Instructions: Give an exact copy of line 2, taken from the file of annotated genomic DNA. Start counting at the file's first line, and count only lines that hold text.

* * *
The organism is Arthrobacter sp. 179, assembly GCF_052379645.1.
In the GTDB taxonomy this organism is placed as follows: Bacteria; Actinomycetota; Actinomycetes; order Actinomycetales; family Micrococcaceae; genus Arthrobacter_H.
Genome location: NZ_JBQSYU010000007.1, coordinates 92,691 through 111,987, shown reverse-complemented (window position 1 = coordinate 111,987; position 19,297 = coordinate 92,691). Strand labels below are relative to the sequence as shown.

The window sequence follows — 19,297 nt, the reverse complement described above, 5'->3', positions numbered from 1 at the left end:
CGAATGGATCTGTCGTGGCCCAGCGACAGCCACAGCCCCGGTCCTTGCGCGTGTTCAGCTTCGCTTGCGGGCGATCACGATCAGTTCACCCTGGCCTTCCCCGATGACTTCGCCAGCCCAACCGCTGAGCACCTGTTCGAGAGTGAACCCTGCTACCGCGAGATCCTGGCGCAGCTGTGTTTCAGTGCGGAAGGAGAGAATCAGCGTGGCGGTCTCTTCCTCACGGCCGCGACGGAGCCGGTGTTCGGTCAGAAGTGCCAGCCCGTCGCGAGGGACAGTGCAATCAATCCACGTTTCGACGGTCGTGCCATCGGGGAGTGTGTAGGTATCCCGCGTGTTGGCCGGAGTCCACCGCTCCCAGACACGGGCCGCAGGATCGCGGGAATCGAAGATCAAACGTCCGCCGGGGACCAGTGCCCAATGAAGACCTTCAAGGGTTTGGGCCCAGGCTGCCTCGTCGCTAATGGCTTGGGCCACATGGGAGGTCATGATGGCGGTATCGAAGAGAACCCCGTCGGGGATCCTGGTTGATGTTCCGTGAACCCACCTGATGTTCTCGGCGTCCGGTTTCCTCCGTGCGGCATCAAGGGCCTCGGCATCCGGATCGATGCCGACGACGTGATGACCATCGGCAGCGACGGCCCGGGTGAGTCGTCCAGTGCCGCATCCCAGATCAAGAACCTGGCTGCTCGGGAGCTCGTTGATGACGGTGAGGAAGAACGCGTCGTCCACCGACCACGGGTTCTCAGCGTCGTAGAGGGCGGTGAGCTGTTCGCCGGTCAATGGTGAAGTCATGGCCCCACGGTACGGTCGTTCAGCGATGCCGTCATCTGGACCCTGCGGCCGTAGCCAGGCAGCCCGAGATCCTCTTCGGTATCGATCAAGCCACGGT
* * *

In the GTDB taxonomy this organism is placed as follows: Bacteria; Actinomycetota; Actinomycetes; order Actinomycetales; family Micrococcaceae; genus Arthrobacter_H.